More on the loss-leading £4 Southbank Kiwi Sauvignon

A few days ago I posted on the £4 Southbank Estate Marlborough Sauvignon, and how this sort of price cutting was potentially damaging for brand New Zealand, even if it is a great deal for consumers.

I spoke to Elizabeth Ferguson at Southbank Estate’s UK agent Mentzendorff to find out the background to this story. Asda warned Mentzendorff that they were delisting the wine just before Christmas, and so Mentzendorff expected that Asda would then be selling through the rest of the stock.

But they didn’t expect it to be sold at £4. ‘They must be making a loss on this,’ says Ferguson, confirming that this is more than Asda were paying for the wine, which normally retails at £7.99. ‘They are funding it themselves,’ she said, referring to the offer price. ‘We deliberately don’t do stuff like that.’

It’s upsetting for a brand owner when their wines are sold below cost, because of the effect this has on the brand, and also the potential it has to upset other retailers who are stocking the same wine.

8 comments to More on the loss-leading £4 Southbank Kiwi Sauvignon

  • Resale price maintenance ended in the 60s, and there is no answer to this. Businesses are free to sell at the price they wish. Brand managers may be annoyed but what can one do in reality? It is a free, unencumbered market.
    It reminds me of what Churchill said about democracy,:’it is the worst political system imaginable. Except for all the others’
    (or words to that effect)

  • Why on earth does this kind of destructive/negative behaviour and practice go on, especially with regards to wine and retailling? It is completely unacceptable

  • BobO

    Business 101: sell, sell, sell and sell some more! That’s business, it’s not fair, but we’re all slaves to the free market (sic). If that wine’s really good, go buy as much as possible, enjoy it and buy it again next time at the “rightfull” price.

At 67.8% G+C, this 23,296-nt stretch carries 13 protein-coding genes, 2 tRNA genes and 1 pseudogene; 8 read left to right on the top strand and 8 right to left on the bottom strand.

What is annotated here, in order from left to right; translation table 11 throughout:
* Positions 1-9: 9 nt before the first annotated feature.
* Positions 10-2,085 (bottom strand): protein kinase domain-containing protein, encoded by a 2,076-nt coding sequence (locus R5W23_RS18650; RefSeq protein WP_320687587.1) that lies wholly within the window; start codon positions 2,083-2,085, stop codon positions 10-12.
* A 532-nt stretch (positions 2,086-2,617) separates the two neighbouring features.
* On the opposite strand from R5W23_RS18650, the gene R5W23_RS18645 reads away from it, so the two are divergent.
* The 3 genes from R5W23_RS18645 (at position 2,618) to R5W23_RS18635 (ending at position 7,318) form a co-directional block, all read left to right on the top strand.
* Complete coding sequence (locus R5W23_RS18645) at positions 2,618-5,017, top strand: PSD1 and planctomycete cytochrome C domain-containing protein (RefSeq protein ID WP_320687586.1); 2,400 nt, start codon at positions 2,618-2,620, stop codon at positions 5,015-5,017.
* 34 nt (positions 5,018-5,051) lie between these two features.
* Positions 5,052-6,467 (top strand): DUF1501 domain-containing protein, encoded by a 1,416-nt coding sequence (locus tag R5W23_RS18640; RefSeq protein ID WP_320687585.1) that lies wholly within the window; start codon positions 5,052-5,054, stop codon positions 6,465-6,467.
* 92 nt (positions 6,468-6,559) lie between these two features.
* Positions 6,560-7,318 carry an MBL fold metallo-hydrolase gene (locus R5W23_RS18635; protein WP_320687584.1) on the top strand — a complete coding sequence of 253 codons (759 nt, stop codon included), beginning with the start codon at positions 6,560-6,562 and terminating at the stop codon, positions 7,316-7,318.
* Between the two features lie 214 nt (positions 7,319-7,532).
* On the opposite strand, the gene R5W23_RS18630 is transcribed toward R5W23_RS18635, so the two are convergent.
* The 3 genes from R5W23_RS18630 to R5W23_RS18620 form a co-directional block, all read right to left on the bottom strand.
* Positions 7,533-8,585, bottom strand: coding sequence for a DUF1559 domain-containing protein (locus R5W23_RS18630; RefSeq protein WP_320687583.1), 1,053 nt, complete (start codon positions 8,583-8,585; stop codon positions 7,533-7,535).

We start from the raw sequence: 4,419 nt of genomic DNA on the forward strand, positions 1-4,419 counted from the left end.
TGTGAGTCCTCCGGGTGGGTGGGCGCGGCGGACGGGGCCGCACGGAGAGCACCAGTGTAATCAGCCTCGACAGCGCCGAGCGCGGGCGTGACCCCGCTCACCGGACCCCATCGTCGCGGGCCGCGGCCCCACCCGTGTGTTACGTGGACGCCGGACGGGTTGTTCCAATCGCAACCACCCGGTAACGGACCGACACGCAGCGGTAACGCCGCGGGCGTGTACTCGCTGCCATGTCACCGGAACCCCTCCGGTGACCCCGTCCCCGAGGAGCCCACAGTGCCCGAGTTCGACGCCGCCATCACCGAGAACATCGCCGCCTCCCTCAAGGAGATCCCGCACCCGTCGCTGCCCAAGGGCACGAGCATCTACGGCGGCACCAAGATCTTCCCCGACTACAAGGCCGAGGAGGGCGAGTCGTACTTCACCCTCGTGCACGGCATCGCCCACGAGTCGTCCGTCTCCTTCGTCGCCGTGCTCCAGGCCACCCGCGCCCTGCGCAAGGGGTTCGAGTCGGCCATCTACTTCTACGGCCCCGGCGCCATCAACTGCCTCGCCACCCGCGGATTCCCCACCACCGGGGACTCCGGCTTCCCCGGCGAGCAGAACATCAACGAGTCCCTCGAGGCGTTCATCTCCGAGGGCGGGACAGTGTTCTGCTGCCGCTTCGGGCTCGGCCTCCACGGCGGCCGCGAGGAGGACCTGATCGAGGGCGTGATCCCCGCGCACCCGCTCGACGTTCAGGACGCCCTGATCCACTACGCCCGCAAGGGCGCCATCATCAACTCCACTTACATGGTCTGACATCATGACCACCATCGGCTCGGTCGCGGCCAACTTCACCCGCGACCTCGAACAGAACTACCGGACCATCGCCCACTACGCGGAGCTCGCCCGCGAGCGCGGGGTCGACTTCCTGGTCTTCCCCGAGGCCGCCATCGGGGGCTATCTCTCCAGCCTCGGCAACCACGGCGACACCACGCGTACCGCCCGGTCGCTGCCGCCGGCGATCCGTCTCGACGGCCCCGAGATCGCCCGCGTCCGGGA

What’s done is done, and can’t be undone.

  • Alex

    Interesting. Similar seems to be happening to Krug of all brands courtesy of Tesco.

  • The British public won’t buy anything any more unless it’s on offer. It’s all psychological and part the processes of self-destruction of capital.

  • One reason why we elected not to use importers and control distribution ourselves.

  • Simon T

    I guess there is an error with the following….

    ‘They must be making a loss on this,’ says Ferguson, confirming that this is more than Asda were paying for the wine

    More or Less ?

    This is nothing new and the retailers generally have a 25%/50%/75% rule to clearance in advance of range reviews – i once bought a Krups Espresso Maker for £5 in my local Tesco on this same scale. Very easy to winge about retailers etc, but they have to ‘land’ range reviews on a specific day and if they (wine buyers/category managers) do not clear the defunct stock through then their supply chain colleagues give them lots of grief.

    There are some genuine areas of concern with wine and multiple grocers, but I believe whilst this one is unfortunate it’s not that big a deal really.

  • Tim

    This was being sold at £3 a bottle in my local Asda this weekend. There was another NZ SB- Auckland Bay 2009 at £4

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